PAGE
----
A nearly 6,000 word letter to the Facebook community posted by Mark Zuckerberg shows a broad vision for the future that has even led to speculation of a Zuckerberg run for the presidency. The letter elucidates a grand vision for the future of the global community, with networks like Facebook serving as a way to connect people in turbulent times. The letter also takes a apologetic look at the way Facebook has influenced politics, and allowed hate speech and “fake news” to be reach a wide audience. It reveals an underlying notion that Facebook should be a force for good in the world, and Zuckerberg’s concern that it so far has had the opposite influence.
The letter begins with a broad theory of history, espousing a story of humanity that entails steady progress towards global civilization, saying: “History is the story of how we’ve learned to come together in ever greater numbers – from tribes to cities to nations.”
The blogpost shifts between both these grand visions for humanity and ideas for near future Facebook policies, showing clearly that Zuckerberg sees a close relationship between the two.
“For the past decade, Facebook has focused on connecting friends and families. With that foundation, our next focus will be developing the social infrastructure for community — for supporting us, for keeping us safe, for informing us, for civic engagement, and for inclusion of all.”
Policy ideas for Facebook outlined in the letter include a new push towards facilitating real world interactions through social media, a new focus on keeping people safe from, and aware of, “risks related to mental health, disease or crime,” and continued efforts to mitigate the spread of “fake news” that many believe influenced the 2016 presidential election. Zuckerberg even apologizes for the way Facebook filters, or fails to filter certain political content, removing content important to movements like Black Lives Matter, while allowing falsified news stories and hate speech to spread.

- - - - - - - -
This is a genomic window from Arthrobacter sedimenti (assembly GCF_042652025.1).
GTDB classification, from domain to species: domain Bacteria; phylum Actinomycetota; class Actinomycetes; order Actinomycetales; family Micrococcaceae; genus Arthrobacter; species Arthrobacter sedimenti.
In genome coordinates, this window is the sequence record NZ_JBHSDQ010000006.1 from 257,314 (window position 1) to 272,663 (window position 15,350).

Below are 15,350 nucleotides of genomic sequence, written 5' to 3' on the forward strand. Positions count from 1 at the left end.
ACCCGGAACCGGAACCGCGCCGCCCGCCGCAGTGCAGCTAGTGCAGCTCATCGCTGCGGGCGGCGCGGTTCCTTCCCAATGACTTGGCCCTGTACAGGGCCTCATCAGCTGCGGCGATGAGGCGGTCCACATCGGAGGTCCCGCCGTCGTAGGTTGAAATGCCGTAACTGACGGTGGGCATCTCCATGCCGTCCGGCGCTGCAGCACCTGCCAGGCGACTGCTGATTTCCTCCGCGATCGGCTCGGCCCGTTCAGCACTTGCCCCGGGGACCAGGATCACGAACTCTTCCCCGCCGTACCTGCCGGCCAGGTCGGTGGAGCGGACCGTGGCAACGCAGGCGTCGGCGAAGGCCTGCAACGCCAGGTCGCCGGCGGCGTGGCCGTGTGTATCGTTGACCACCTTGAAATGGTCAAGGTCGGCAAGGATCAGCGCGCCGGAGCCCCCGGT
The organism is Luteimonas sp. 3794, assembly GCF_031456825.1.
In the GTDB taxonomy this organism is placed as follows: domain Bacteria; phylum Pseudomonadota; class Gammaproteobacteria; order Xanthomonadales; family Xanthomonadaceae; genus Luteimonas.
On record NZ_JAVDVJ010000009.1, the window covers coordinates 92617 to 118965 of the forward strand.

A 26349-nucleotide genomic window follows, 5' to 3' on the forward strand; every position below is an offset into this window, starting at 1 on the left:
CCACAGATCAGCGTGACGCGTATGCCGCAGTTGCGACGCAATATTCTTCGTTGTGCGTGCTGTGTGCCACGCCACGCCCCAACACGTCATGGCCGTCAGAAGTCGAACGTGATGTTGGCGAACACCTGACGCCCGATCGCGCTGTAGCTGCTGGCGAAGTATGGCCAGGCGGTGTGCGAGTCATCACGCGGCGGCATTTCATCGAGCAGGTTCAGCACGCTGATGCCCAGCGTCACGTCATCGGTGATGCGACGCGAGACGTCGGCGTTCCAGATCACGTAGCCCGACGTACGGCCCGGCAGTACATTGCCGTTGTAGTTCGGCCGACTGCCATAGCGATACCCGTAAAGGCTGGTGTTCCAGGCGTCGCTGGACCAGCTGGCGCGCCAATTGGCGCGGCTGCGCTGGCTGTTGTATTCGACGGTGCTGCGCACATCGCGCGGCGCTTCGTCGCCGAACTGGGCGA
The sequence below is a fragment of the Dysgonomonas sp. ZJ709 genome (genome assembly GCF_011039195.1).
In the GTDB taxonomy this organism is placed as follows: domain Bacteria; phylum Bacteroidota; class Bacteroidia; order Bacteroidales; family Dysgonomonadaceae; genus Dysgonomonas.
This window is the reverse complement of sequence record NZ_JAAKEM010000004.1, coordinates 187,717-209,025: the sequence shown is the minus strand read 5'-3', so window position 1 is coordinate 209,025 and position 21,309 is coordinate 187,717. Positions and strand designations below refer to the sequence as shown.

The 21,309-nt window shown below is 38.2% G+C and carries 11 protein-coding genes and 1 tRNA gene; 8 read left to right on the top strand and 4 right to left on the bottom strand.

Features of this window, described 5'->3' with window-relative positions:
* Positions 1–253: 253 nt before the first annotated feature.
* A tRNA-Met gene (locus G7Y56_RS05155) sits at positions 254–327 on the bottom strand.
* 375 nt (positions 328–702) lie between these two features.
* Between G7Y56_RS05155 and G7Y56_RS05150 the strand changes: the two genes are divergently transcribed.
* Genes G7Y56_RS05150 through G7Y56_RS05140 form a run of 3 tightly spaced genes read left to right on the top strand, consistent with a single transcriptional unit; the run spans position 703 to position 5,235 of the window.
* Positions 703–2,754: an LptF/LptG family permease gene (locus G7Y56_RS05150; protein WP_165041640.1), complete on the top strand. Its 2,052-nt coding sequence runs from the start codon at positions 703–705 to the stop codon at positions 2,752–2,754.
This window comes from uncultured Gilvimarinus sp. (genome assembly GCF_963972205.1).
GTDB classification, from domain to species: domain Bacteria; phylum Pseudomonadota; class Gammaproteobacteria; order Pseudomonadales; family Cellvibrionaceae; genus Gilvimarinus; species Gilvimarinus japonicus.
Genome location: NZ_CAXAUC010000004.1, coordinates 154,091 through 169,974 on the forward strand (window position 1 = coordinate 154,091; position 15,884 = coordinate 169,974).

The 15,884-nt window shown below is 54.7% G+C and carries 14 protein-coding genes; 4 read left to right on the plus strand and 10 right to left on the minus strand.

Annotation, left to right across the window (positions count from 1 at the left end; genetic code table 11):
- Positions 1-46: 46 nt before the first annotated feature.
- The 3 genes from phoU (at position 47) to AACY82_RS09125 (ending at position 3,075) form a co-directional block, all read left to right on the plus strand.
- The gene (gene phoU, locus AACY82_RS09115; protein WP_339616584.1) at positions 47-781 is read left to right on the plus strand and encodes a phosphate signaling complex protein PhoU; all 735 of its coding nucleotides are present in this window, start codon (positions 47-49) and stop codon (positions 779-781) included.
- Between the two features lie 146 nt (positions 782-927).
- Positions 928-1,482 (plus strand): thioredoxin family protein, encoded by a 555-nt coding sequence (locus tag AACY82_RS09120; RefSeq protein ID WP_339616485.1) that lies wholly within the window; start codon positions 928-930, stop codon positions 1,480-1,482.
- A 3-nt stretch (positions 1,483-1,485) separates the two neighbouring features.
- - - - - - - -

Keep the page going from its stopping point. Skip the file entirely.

“We’ve seen this in misclassifying hate speech in political debates in both directions — taking down accounts and content that should be left up and leaving up content that was hateful and should be taken down. This has been painful for me, because I often agree with those criticizing us that we’re making mistakes,” it said.
Notably, the letter concludes with an uplifting quote from Abraham Lincoln:
“We can succeed only by concert. It is not ‘can any of us imagine better?’ but, ‘can we all do better?’ The dogmas of the quiet past, are inadequate to the stormy present. The occasion is piled high with difficulty, and we must rise with the occasion. As our case is new, so we must think anew, act anew.”
This, along with the grand scope of the letter, inspired speculation that Zuckerberg is setting his sights beyond the social media mega-corporation. After Zuckerberg hired political consultants and visited Texas in January as part of a pledge to meet with people in all 50 states in 2017, some observers have suggested the possibility of a 2020 or 2024 bid for the presidency.